• • •

ZENGER and MANERO (1A: Travolta's "Saturday Night Fever" role) were mysteries to me (even though I've seen "Saturday Night Fever" many times), but besides them, the only part of this puzzle that put up any resistance was (initially) the theme. But once I got it, zoom zoom. I'm ambivalent about the execution here. Maybe I'm not math-y enough to appreciate what's going on. Here, you raise the NTH ... but don't you normally raise something *to* the NTH degree? I think there is meant to be some connection between the raised NTH and the superscript that exponents are normally written in too. Maybe? There's raising and there's raising, is what I'm saying. The concept seems a little blurry / muddled to me, even though I can lawyer my way into an explanation for any one part of it. I'm not sure what the rationale is—or if there is one, of if there needs to be one—for the way the theme answers have to kind of double back on themselves after they return from their NTH journey. Feels a little awkward. As does AGE ONE (that whole section is kind of rough). But fill is OK. Not atrocious. Fine, but not exciting. The longer Downs are solid. Not sizzling, but solid. All in all, a clever, if somewhat wonkily executed, theme. I would say something about 54D: Heads of the black community? (AFROS), but I'm kind of exhausted with talking about the way the NYT crossword treats "the black community." Maybe someone else can do it for a while.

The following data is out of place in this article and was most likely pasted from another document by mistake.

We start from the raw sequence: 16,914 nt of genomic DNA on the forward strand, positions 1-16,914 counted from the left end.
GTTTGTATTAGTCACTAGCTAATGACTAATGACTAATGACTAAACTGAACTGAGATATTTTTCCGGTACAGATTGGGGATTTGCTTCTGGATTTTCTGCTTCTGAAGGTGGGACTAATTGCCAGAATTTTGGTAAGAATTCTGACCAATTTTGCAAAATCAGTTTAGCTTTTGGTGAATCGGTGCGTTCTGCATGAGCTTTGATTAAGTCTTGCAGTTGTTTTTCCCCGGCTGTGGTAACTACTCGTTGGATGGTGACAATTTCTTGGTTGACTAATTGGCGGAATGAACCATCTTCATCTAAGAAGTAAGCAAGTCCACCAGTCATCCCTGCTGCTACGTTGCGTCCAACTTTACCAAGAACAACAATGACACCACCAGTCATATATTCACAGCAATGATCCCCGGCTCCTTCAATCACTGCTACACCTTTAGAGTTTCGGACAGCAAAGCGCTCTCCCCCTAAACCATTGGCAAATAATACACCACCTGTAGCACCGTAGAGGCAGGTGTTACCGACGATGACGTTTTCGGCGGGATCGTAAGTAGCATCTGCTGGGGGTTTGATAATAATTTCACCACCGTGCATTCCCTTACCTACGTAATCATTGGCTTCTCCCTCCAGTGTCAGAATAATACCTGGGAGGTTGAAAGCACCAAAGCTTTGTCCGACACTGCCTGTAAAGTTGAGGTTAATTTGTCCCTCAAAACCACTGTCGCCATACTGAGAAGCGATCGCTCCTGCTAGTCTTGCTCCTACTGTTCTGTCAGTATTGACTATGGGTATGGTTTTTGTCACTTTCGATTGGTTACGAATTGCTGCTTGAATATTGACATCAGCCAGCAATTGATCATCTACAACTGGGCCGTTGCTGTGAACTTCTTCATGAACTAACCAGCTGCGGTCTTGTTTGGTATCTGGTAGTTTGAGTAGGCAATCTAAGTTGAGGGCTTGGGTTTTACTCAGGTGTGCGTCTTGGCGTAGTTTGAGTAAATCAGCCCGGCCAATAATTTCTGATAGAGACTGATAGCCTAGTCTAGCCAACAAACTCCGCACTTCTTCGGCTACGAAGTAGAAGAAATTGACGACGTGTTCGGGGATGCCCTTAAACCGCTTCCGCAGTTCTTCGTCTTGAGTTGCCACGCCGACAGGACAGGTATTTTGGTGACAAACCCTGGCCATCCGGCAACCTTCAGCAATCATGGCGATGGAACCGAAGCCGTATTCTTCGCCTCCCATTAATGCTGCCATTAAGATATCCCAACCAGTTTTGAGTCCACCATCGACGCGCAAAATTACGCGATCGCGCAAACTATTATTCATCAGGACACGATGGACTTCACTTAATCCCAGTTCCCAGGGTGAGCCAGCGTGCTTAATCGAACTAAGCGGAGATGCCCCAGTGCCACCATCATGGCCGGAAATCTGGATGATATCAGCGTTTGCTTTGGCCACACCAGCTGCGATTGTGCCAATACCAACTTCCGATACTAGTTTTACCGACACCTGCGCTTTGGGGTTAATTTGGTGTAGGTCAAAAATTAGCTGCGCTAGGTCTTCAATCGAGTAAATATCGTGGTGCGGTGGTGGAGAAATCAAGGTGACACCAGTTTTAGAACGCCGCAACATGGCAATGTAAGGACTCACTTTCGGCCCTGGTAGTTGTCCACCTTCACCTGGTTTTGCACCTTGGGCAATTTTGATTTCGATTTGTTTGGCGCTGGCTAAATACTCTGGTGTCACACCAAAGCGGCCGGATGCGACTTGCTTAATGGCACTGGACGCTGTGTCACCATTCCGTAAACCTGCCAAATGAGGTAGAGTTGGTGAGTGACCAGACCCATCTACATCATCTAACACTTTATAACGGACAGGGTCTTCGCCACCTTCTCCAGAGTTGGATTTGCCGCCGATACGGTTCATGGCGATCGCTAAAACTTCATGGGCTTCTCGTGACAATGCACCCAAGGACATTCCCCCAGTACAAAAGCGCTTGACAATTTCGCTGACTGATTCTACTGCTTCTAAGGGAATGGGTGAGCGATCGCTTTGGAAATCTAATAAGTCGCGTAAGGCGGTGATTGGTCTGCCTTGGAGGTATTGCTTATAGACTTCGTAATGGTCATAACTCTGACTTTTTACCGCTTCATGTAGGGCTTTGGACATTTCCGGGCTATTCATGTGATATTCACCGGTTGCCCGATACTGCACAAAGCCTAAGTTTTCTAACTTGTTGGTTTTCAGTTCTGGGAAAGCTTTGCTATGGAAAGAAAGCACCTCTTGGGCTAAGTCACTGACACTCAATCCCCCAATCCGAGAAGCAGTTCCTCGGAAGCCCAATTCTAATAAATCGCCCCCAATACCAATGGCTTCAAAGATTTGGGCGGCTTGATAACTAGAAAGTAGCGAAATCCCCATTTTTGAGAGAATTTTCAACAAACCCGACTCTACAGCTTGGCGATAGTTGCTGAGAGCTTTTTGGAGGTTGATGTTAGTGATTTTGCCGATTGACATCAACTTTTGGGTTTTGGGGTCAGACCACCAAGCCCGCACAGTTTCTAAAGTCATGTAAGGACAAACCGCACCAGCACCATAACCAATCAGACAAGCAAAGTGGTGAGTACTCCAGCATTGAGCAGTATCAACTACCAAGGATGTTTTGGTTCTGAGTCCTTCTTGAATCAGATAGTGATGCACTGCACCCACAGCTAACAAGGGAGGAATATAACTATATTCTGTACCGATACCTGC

Big news in puzzle world: Evan Birnholz has been chosen as the Washington Post's new Sunday crossword constructor, taking over a position last held by the late, great Merl Reagle. I'm excited to see what kind of work he produces over there on a weekly basis. Merl is irreplaceable, but I'm happy to see the Post giving someone young, ambitious, and absolutely in love with crosswords a shot at the gig. This should be fun.